Somaliland: Mo Farah 'devastated' by impact of climate change Somaliland: Mo Farah 'devastated' by impact of climate change

Somaliland: Mo Farah 'devastated' by impact of climate change

Somaliland: Mo Farah 'devastated' by impact of climate change

On a trip to his hometown in Somaliland, Save the Children ambassador Sir Mo Farah said he was heartbroken by the level of child malnutrition in Somaliland, the self-declared autonomous region in northwestern Somalia devastated by climate change.

The long-distance runner also saw first-hand the vital care that is giving hope to families fighting for their children's lives.

In his childhood town of Gabiley, the four-time Olympic gold medallist met mothers and their children receiving treatment at a health centre run by Save the Children.

Listening to families, the 41-year-old athlete is visibly affected by the stories experienced and told by parents at the mercy of humanitarian aid.

Somalia is on the front lines of the climate crisis. Successive waves of drought and flooding have destroyed livestock and crops.

There, mothers told him heartbreaking stories of recurring droughts and floods caused by climate change, which have made it difficult to feed their families. This has led to a dangerous deterioration in health, and nearly seven million people – about 40% of the population – are in need of humanitarian assistance.

At a hospital in Gabiley, Farah, 41, met mothers whose children were severely malnourished and who had travelled long distances to seek treatment. The mothers told Farah that these journeys were difficult and that many were forced to leave some of their children behind to care for others.

Farah said: "It's absolutely heartbreaking:

"It is absolutely heartbreaking to see children in these conditions through no fault of their own. I cannot imagine having to give up one of my children to find treatment for another - it is an impossible choice. I am in awe of the strength and determination of these mothers who are prepared to do anything for their children in such difficult circumstances.

Somalia is on the front lines of the climate crisis. Ranked second among the countries most vulnerable to climate change, it has experienced successive drought and flood crises in recent years.

Prolonged droughts have destroyed crops and livestock, causing extreme food insecurity which, combined with conflict, has forced an estimated 3.8 million people from their homes.

Five consecutive rainy seasons have left four million people in Somalia acutely food insecure and nearly two million children at risk of acute malnutrition. In 2022, drought is estimated to have caused 43,000 deaths in Somalia, half of whom are likely children under five.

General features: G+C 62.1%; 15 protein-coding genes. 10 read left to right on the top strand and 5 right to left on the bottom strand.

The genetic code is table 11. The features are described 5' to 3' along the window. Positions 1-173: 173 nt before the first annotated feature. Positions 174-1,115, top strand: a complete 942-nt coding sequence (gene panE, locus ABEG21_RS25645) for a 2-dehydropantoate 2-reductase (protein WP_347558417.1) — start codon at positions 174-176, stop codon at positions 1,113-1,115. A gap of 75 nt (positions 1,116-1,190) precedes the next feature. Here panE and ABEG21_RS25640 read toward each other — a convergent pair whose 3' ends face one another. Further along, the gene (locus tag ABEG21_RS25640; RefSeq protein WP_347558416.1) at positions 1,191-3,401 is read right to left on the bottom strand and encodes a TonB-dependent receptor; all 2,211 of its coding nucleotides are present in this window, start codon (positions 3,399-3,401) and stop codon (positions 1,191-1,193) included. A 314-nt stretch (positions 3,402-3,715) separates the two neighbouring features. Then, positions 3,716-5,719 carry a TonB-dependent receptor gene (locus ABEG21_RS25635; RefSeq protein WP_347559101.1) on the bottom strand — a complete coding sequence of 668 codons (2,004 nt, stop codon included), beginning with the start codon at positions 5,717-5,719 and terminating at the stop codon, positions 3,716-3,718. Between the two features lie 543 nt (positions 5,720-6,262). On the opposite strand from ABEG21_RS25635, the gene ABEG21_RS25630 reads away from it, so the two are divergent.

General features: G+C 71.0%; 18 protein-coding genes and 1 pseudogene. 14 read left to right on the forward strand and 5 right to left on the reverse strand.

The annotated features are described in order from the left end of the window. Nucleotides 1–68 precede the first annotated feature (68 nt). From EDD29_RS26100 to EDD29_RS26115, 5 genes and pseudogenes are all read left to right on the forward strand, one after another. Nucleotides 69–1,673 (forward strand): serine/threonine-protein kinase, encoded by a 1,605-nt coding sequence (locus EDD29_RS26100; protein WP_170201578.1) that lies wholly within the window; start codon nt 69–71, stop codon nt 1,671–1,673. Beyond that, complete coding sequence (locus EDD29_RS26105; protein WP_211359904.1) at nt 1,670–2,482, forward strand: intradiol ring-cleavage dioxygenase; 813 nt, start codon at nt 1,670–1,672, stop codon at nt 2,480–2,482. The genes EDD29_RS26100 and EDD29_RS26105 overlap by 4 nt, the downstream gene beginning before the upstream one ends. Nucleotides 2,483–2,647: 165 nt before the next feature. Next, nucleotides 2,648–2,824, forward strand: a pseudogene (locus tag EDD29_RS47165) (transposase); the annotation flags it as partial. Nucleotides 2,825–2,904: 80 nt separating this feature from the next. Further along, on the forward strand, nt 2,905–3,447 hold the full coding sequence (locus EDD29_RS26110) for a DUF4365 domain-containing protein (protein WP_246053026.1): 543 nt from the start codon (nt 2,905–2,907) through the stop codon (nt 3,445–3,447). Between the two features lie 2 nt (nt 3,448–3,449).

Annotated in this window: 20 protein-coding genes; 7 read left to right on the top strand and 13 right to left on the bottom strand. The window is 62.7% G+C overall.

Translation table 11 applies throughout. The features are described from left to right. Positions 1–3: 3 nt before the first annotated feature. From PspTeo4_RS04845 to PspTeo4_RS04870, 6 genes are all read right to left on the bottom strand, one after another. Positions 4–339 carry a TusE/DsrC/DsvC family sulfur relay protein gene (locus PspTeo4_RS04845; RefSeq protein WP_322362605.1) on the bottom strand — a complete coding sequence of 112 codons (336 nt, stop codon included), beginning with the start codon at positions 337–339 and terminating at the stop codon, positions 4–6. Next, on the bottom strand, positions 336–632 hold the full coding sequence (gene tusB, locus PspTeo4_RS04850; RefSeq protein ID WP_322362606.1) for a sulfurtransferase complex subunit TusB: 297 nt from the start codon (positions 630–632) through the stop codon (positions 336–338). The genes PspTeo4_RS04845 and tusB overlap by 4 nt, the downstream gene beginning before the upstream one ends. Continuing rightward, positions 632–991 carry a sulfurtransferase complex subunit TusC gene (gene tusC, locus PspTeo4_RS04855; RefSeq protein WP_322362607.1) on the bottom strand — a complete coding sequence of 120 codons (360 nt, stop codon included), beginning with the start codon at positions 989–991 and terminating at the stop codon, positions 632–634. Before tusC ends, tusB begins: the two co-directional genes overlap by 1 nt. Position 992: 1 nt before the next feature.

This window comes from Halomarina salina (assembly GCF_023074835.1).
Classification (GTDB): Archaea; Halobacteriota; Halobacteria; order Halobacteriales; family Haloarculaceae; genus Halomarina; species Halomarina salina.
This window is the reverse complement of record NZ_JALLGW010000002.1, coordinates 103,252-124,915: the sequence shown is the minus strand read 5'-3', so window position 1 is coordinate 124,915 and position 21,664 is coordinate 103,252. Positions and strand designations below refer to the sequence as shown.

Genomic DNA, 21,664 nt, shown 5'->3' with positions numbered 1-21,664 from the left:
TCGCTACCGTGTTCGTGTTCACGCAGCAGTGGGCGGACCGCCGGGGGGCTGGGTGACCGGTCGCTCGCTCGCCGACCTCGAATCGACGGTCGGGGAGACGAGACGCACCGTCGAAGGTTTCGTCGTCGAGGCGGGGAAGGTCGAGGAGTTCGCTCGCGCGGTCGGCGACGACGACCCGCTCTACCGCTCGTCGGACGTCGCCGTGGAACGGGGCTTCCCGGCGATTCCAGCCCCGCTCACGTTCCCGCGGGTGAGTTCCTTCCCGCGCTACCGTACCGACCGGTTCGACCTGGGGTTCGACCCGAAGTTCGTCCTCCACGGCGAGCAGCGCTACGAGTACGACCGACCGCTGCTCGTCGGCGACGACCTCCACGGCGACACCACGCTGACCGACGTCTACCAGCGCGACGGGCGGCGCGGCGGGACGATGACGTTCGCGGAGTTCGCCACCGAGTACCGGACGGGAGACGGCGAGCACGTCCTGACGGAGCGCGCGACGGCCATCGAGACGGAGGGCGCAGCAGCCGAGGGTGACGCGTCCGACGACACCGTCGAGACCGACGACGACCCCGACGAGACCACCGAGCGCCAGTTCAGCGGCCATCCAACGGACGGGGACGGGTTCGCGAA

More recently, heavy rains and flash floods affected 226,000 people in Somalia, two-thirds of them children, while thousands of families lost their livelihoods.

In a village similar to where Farah grew up, he met Sabaad, a Save the Children community health worker who has become a lifeline for families and is creating lasting change for children who need it most. Sabaad cares for children in her village and facilitates access to life-saving treatment. Farah became aware of the critical nature of this treatment when he saw how she cared for a malnourished six-month-old baby boy, Hassan*.

Farah, a father of four, said:

“Sabaad’s work is very important. The community loves her very much, and I understand why. I’ve spoken to some of the mothers Sabaad has helped and they’ve told me that without her, they don’t know if any of their children would be here today.

“Some families have told me about the daily struggle they have to feed their children. It’s terrible to hear that families haven’t eaten for days. Most of them have told me that they don’t know where their next meal is going to come from. They just want to put their children first, they don’t even think about themselves – they wonder, will my child eat today? Will they have clean water? Will they even have water? One of the main reasons for this is climate change, which seems to have gotten worse in recent years.

Sir Mo Farah has been a Save the Children Ambassador since January 2017. He generously donated £100,000 from the Mo Farah Foundation and helped launch Save the Children’s East Africa Food Crisis Appeal two months later, which raised over £4.3 million. A dedicated family man of Somali origin, he has spoken publicly about the drought and how malnutrition has affected children and families in Somalia and the region.

Save the Children is calling on the UK government and other high-income countries to seize this opportunity to increase their climate funding for low-income countries like Somalia, which are bearing the brunt of a crisis they did not create. The charity is also calling on donors to ensure that services to prevent and treat malnutrition are well funded.

A UN appeal for $1.6 billion for Somalia in 2024 is only 20% funded.

Save the Children has been working in Somalia for over 70 years and is a national and international leader in humanitarian and development programming in health, nutrition, water, hygiene and sanitation, education, child protection and child rights governance. In 2023, Save the Children reached 4.7 million people in Somalia, including over 2.47 million children.

To help create lasting change for children affected by the climate crisis like those in East Africa, you can donate to Save the Children's Emergency Fund here.


  1. There's urging increased climate funding and support for humanitarian aid to save lives.

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